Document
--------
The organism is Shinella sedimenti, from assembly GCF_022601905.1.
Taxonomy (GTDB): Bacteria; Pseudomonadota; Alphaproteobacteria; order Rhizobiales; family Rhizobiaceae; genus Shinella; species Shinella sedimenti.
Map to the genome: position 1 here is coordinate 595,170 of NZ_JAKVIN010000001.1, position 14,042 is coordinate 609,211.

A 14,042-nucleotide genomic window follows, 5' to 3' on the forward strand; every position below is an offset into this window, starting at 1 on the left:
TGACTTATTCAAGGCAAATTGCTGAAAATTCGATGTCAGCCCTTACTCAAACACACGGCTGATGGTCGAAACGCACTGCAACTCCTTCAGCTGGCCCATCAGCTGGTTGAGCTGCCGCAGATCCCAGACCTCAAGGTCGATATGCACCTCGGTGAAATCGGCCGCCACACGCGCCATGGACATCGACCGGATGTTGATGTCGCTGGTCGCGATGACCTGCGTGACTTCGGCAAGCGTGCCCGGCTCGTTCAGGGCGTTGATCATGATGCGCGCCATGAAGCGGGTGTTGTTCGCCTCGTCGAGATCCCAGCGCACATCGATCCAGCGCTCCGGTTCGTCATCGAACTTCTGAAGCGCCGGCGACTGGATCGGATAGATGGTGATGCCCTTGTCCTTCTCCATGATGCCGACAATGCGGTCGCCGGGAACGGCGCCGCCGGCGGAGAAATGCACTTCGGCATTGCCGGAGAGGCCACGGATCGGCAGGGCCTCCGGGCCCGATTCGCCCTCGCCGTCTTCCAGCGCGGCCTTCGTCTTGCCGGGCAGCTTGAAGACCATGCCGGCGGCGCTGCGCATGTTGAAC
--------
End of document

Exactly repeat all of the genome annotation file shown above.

The organism is Shinella sedimenti, from assembly GCF_022601905.1.
Taxonomy (GTDB): Bacteria; Pseudomonadota; Alphaproteobacteria; order Rhizobiales; family Rhizobiaceae; genus Shinella; species Shinella sedimenti.
Map to the genome: position 1 here is coordinate 595,170 of NZ_JAKVIN010000001.1, position 14,042 is coordinate 609,211.

A 14,042-nucleotide genomic window follows, 5' to 3' on the forward strand; every position below is an offset into this window, starting at 1 on the left:
TGACTTATTCAAGGCAAATTGCTGAAAATTCGATGTCAGCCCTTACTCAAACACACGGCTGATGGTCGAAACGCACTGCAACTCCTTCAGCTGGCCCATCAGCTGGTTGAGCTGCCGCAGATCCCAGACCTCAAGGTCGATATGCACCTCGGTGAAATCGGCCGCCACACGCGCCATGGACATCGACCGGATGTTGATGTCGCTGGTCGCGATGACCTGCGTGACTTCGGCAAGCGTGCCCGGCTCGTTCAGGGCGTTGATCATGATGCGCGCCATGAAGCGGGTGTTGTTCGCCTCGTCGAGATCCCAGCGCACATCGATCCAGCGCTCCGGTTCGTCATCGAACTTCTGAAGCGCCGGCGACTGGATCGGATAGATGGTGATGCCCTTGTCCTTCTCCATGATGCCGACAATGCGGTCGCCGGGAACGGCGCCGCCGGCGGAGAAATGCACTTCGGCATTGCCGGAGAGGCCACGGATCGGCAGGGCCTCCGGGCCCGATTCGCCCTCGCCGTCTTCCAGCGCGGCCTTCGTCTTGCCGGGCAGCTTGAAGACCATGCCGGCGGCGCTGCGCATGTTGAAC